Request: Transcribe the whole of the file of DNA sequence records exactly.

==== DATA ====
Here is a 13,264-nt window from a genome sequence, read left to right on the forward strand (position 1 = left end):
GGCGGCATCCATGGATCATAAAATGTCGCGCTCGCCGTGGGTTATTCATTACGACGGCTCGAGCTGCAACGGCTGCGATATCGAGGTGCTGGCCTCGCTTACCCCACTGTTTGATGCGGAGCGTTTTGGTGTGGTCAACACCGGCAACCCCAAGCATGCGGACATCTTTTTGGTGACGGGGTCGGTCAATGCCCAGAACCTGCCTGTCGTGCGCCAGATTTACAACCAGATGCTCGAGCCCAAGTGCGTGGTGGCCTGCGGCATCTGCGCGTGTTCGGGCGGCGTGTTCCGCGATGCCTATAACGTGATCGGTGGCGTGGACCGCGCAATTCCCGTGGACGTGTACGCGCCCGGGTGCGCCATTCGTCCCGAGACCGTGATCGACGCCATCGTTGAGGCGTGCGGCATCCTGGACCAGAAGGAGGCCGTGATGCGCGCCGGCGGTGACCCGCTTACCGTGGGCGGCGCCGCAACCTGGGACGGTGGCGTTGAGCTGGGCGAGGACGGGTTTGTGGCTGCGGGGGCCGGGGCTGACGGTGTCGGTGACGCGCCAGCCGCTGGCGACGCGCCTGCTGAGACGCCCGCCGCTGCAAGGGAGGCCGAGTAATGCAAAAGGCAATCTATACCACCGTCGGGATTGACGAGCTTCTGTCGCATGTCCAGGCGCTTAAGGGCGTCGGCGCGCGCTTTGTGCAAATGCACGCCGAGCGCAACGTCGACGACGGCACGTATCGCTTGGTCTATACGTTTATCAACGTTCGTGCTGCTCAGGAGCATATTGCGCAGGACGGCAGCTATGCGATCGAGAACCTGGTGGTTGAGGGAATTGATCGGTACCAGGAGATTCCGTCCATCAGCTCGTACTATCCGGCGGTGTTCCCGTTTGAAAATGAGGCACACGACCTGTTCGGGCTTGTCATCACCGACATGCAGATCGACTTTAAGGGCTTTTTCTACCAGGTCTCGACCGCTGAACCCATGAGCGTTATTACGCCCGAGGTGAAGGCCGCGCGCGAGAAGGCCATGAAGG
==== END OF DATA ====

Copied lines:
Here is a 13,264-nt window from a genome sequence, read left to right on the forward strand (position 1 = left end):
GGCGGCATCCATGGATCATAAAATGTCGCGCTCGCCGTGGGTTATTCATTACGACGGCTCGAGCTGCAACGGCTGCGATATCGAGGTGCTGGCCTCGCTTACCCCACTGTTTGATGCGGAGCGTTTTGGTGTGGTCAACACCGGCAACCCCAAGCATGCGGACATCTTTTTGGTGACGGGGTCGGTCAATGCCCAGAACCTGCCTGTCGTGCGCCAGATTTACAACCAGATGCTCGAGCCCAAGTGCGTGGTGGCCTGCGGCATCTGCGCGTGTTCGGGCGGCGTGTTCCGCGATGCCTATAACGTGATCGGTGGCGTGGACCGCGCAATTCCCGTGGACGTGTACGCGCCCGGGTGCGCCATTCGTCCCGAGACCGTGATCGACGCCATCGTTGAGGCGTGCGGCATCCTGGACCAGAAGGAGGCCGTGATGCGCGCCGGCGGTGACCCGCTTACCGTGGGCGGCGCCGCAACCTGGGACGGTGGCGTTGAGCTGGGCGAGGACGGGTTTGTGGCTGCGGGGGCCGGGGCTGACGGTGTCGGTGACGCGCCAGCCGCTGGCGACGCGCCTGCTGAGACGCCCGCCGCTGCAAGGGAGGCCGAGTAATGCAAAAGGCAATCTATACCACCGTCGGGATTGACGAGCTTCTGTCGCATGTCCAGGCGCTTAAGGGCGTCGGCGCGCGCTTTGTGCAAATGCACGCCGAGCGCAACGTCGACGACGGCACGTATCGCTTGGTCTATACGTTTATCAACGTTCGTGCTGCTCAGGAGCATATTGCGCAGGACGGCAGCTATGCGATCGAGAACCTGGTGGTTGAGGGAATTGATCGGTACCAGGAGATTCCGTCCATCAGCTCGTACTATCCGGCGGTGTTCCCGTTTGAAAATGAGGCACACGACCTGTTCGGGCTTGTCATCACCGACATGCAGATCGACTTTAAGGGCTTTTTCTACCAGGTCTCGACCGCTGAACCCATGAGCGTTATTACGCCCGAGGTGAAGGCCGCGCGCGAGAAGGCCATGAAGG